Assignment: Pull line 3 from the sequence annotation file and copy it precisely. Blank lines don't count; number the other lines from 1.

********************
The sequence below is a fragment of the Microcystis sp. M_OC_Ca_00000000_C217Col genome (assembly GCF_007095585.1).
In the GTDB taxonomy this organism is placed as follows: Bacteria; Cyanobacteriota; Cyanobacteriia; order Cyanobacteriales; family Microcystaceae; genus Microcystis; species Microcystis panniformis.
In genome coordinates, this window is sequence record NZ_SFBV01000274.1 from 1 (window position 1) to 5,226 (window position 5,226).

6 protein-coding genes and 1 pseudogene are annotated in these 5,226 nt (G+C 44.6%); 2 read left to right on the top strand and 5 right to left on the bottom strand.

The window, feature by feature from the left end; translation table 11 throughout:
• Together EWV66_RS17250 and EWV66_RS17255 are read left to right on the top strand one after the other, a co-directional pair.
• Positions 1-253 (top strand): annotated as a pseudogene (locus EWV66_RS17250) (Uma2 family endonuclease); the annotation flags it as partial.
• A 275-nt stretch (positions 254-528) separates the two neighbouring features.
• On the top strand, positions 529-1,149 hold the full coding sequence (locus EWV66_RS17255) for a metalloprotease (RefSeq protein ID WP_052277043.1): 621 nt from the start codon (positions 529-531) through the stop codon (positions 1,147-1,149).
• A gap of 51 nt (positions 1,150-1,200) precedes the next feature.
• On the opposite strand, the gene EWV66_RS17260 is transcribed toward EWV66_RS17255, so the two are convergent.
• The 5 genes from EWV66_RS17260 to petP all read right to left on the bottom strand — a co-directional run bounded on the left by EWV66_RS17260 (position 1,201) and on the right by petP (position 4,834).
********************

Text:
In genome coordinates, this window is sequence record NZ_SFBV01000274.1 from 1 (window position 1) to 5,226 (window position 5,226).